The Numismatic Bibliomania Society

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Welcome to The E-Sylum: Volume 5, Number 19, May 5, 2002:
an electronic publication of the Numismatic Bibliomania Society.
Copyright (c) 2002, The Numismatic Bibliomania Society.


  We have no new subscribers this week.  Our subscriber
  count holds at 469.  Your Editor met a number of E-Sylum
  subscribers at this weekend's coin show sponsored by
  the Pennsylvania Association of Numismatists.


  David Cassel has written a follow up article to an interesting
  subject addressed in his ?United States Pattern Postage
  Currency Coins,? published in 2000, a survey of U.S. pattern
  Postage Currency 10 cent coins of 1863 and the related issues
  dated 1868 and 1869.  His research involved searches through
  many documents both numismatic and scientific.

  A German chemist named Koulz was said to be the inspiration
  for both the reverse design, ?SIL.9? over ?NIC.1? pieces. An
  effort to garner some additional information on Koulz, proved
  fruitless.  Despite help of numismatists in Germany and the
  United States using the facilities of libraries, encyclopedias, and
  the Internet, Cassel  could come up with not a single reference
  to Koulz, not even his first name.

  Cassel found the name Koulz may have been a simple
  typographical error that originated in 1869 with the publication
  of  ?Suggestions to Congress of the Finances of the United
  States? submitted to the Chamber of Commerce of New York,
  by H. E. Moring.

  So who was the mystery chemist?  Look for Cassel's complete
  article in an issue of our print journal, The Asylum, later this

  [I hate to be a tease, but The Asylum staff won't let me
   publish EVERYTHING here - we have to save SOME
   goodies for members...  -Editor]


  Eagle-eyed subscriber Andy Lustig sends this link to the
  U.S. Mint's publicity for the soon-to-be-auctioned 1933
  Double Eagle.   Of special interest to researchers is the
  Timeline section, listing major known events in the life
  of the coin from its striking in 1933 to today.


  Dick Johnson writes: "Your item in last week's E-Sylum
  was timely. My publisher and I are agonizing over this very
  subject. What print run for my book, "American Artists of
  Coins and Medals"?

  Attached is page 7 from my proposal that I prepared for
  my publisher, Peter Falk, to take with him to Lyons, France,
  to meet with his parent company,  They will
  make the decision this week when to publish and how many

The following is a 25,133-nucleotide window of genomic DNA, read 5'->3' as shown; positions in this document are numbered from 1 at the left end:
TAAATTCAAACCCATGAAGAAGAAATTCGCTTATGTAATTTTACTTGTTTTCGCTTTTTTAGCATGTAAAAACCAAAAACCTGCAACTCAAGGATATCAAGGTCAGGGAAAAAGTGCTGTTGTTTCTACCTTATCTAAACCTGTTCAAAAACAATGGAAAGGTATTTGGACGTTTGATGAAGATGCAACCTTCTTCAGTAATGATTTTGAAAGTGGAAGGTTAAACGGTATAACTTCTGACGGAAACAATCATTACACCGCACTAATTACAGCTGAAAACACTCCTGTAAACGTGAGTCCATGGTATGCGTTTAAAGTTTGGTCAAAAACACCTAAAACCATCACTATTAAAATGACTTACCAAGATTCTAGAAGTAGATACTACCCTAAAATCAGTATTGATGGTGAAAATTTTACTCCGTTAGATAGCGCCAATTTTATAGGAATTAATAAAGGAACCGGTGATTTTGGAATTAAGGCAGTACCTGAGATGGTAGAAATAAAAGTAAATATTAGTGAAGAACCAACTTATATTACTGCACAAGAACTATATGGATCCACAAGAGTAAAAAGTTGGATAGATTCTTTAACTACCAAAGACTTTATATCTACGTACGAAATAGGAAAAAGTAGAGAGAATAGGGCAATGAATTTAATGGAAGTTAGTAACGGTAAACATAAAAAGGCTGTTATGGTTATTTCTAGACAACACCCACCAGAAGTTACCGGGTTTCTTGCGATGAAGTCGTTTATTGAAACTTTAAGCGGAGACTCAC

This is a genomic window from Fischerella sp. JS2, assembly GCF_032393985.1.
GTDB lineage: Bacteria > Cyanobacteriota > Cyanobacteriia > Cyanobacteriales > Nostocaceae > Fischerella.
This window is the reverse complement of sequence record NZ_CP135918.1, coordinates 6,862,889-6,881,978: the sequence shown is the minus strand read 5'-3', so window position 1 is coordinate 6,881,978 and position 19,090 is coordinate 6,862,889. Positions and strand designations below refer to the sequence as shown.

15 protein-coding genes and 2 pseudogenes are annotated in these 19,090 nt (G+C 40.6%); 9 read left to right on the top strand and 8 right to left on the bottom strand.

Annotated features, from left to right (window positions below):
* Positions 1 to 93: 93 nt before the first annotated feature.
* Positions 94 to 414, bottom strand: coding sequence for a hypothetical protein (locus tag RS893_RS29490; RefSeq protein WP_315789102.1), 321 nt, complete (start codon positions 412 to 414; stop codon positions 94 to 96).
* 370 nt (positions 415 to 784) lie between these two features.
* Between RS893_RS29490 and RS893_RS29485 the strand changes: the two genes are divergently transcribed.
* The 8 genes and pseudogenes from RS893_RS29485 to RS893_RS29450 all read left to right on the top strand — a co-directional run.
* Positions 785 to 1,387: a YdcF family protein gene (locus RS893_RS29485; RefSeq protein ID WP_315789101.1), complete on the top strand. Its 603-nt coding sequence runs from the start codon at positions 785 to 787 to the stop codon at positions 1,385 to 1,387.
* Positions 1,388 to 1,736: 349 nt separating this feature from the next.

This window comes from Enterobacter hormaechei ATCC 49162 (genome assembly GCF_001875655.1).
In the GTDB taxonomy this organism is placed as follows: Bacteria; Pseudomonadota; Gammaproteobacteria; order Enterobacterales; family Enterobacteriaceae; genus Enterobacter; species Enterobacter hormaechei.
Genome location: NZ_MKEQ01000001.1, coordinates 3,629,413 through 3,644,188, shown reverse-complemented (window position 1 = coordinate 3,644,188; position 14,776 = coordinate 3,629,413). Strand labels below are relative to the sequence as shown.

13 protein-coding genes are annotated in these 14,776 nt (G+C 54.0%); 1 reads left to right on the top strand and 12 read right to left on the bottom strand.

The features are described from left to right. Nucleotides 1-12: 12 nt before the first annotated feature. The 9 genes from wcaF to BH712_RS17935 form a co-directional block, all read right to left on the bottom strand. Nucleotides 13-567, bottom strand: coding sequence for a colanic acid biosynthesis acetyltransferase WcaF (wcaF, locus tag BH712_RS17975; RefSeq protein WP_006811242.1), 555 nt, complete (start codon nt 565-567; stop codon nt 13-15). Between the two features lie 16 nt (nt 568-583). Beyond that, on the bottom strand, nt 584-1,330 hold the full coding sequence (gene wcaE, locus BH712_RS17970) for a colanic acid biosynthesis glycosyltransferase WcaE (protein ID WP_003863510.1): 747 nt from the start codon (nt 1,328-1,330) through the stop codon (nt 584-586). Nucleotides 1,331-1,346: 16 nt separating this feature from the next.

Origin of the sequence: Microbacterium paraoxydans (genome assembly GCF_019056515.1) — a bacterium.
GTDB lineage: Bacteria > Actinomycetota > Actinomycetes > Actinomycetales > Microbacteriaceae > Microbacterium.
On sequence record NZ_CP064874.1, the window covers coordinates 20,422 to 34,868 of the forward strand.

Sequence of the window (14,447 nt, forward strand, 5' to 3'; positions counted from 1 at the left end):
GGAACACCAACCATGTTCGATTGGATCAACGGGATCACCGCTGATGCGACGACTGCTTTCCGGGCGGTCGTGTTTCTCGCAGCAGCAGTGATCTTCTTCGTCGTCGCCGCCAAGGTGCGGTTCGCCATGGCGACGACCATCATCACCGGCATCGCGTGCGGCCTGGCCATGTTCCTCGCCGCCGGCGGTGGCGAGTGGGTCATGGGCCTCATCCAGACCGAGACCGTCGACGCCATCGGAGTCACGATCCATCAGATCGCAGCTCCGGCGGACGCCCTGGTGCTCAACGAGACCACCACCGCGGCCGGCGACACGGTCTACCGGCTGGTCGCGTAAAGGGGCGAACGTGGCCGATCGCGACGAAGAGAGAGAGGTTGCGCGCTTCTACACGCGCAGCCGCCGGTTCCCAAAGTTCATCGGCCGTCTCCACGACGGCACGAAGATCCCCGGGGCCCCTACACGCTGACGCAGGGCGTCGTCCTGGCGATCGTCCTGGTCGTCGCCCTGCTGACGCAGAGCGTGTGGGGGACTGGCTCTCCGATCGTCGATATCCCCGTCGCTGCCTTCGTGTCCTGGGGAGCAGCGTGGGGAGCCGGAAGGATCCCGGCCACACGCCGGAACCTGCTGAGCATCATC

copies to print. Since they are savvy with international sales,
  library sales, bookstore sales, I had to furnish only the
  estimate for the numismatic field. Here is what I wrote:

  How Big a Numismatic Market For This Book?

  3,000.000 -- Coin savers. The U.S. Mint uses this number
            of U.S. citizens who save coins out of change.

 500,000 -- Size of U.S. Mint mailing list (estimated); to which
            they sell coin and medal products.

 153,200 -- Unduplicated number of collectors who subscribe
            to the four largest numismatic publications.

  88,100 -- Subscribers to Coin World, largest coin publication
             in America. Author was founding editor of this weekly.

  27,800 -- Membership in American Numismatic Association,
            largest numismatic collector organization.

   5,000 -- Estimated number of serious numismatists in America,
            the core segment of numismatics.

   2,500 -- One numismatic book dealer's estimate of total
            different customers he has sold books on internet; his
            eBay rating is 1,600.

   1,250 -- Unduplicated number of book buyers of four largest
            book auction houses (estimate).

     468 -- Subscribers to Numismatic Bibliomania Society
            electronic newsletter of book buyers.

  The number of American coin and medal collectors -- while
  down from previous high numbers in the 1980s -- is still quite
  large. The new Statehood Quarter program of U.S. Mint has
  begun to increase the number of collectors again.

  As collectors develop more sophistication in the field they
  tend to move into new categories (not in above list). They